In accordance with a preferred aspect, the method of the present invention comprises the steps of scanning one or more products selected by consumer for purchase for a transaction in a retail environment via a scanning device operated by said consumer, communicating scanned information from said scanned one or more products with a database having product identification information associated with said scanned information in relation to each of said one or more scanned products, receiving said product identification information from said communication to said consumer via a notification means identifying a scanned product comprising an electronic tag which emits an electronic signal when activated, wherein said notification means informs said consumer to place said scanned product comprising an electronic tag into a predetermined location within said cart, placing each identified scanned product comprising an electronic tag at a deactivation point, and deactivating each identified scanned product comprising an electronic tag, monitoring said consumer following completion of said transaction for alarm notification of a product comprising an activated electronic tag.
In accordance with another preferred embodiment, the present invention comprises a system for deterring theft in a retail environment having a retail system having at least one checkout station and a POS consisting of a scanner and a terminal comprising a till, a display, a printer, a card reader, an alarm notification means, and electronic tag deactivation sensor, a portable shopper device comprising a processor, a display, a scanner and a memory, operable by a consumer, a cart having a main area and a predetermined area for scanned products having an electronic tag, and a database capable of electronic communication with said POS and said shopper device, containing product identification information for at least one scanned product, wherein scanned product information obtained from said scanner of said shopper device is electronically transmitted to said database and a response from said database is electronically transmitted to said shopper device for display, and a directive response is displayed to said consumer in relation to a presence of an electronic tag on said scanned product as determined from said product identification information so as to direct consumer to place said scanned product at a predetermined location in said cart of consumer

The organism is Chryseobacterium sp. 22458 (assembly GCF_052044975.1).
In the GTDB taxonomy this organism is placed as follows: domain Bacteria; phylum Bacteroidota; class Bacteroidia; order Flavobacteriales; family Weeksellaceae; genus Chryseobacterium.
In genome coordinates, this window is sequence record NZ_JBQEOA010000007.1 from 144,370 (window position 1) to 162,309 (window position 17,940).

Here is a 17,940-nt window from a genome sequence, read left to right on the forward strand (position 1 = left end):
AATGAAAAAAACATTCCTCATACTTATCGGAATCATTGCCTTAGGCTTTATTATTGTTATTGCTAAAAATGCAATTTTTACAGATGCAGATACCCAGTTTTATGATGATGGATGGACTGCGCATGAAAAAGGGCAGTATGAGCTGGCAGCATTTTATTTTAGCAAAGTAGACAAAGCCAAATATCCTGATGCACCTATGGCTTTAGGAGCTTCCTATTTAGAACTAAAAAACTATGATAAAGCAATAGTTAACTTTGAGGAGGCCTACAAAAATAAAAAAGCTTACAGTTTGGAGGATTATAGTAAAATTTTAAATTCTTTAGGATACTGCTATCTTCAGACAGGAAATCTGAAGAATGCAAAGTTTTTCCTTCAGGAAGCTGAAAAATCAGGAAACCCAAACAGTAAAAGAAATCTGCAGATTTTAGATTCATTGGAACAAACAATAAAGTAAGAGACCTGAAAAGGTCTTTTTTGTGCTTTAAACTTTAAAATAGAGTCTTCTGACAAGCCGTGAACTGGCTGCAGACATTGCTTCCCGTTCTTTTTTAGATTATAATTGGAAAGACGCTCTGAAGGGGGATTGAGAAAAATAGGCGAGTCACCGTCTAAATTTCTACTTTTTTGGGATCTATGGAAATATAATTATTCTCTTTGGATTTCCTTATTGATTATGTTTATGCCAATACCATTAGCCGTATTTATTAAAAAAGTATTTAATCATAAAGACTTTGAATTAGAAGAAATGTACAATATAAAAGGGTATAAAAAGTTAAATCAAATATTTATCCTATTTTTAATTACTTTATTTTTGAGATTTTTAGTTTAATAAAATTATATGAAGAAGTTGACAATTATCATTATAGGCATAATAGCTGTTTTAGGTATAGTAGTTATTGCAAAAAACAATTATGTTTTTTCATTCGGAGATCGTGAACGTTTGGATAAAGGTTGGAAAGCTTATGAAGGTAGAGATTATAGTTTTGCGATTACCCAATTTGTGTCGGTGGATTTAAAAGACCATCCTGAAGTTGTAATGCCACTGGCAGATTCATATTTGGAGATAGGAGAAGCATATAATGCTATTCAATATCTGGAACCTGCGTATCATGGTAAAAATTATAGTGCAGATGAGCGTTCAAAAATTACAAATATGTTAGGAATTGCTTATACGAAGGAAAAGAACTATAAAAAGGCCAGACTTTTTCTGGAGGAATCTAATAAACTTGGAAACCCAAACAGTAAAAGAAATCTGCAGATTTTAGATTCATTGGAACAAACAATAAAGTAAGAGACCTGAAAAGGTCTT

Other aspects, features, and advantages of the present invention will become more fully apparent from the following detailed description, the appended claims, and the accompanying drawings in which:
The use of figure reference labels in the claims is intended to identify one or more possible embodiments of the claimed subject matter in order to facilitate the interpretation of the claims. Such labeling is not to be construed as necessarily limiting the scope of those claims to the embodiments shown in the corresponding figures. The preferred embodiments of the present invention and its advantages are best understood by referring to the drawings, like numerals being used for like and corresponding parts of the various drawings. Reference herein to “one embodiment” or “an embodiment” means that a particular feature, structure, or characteristic described in connection with the embodiment can be included in at least one embodiment of the invention. The appearances of the phrase “in one embodiment” in various places in the specification are not necessarily all referring to the same embodiment, nor are separate or alternative embodiments mutually exclusive of other embodiments.
A retail system as used herein typically comprises checkout stations (also used as point of sale devices (POS)), each consisting of a scanner and a terminal comprising till (cash register), display, printer, card reader, and electronic tag deactivation sensor. The scanner operates by detecting conventional bar codes, printed on purchased items, and passes these to a main server computer across the retailer's network which is in communication with a database storing bar codes, prices and product names. The database also stores, via table or relational association, which products are designated as having an electronic tag. Prices, electronic tags and product names corresponding to the bar codes are identified and fed back to the terminal for display to the checkout operator and customer when these products undergo a formal checkout process. The server, or possibly, the terminal itself lists all the items purchased and calculates the total price to be paid. The printer of the POS typically prints the till receipt for the customer in conventional manner.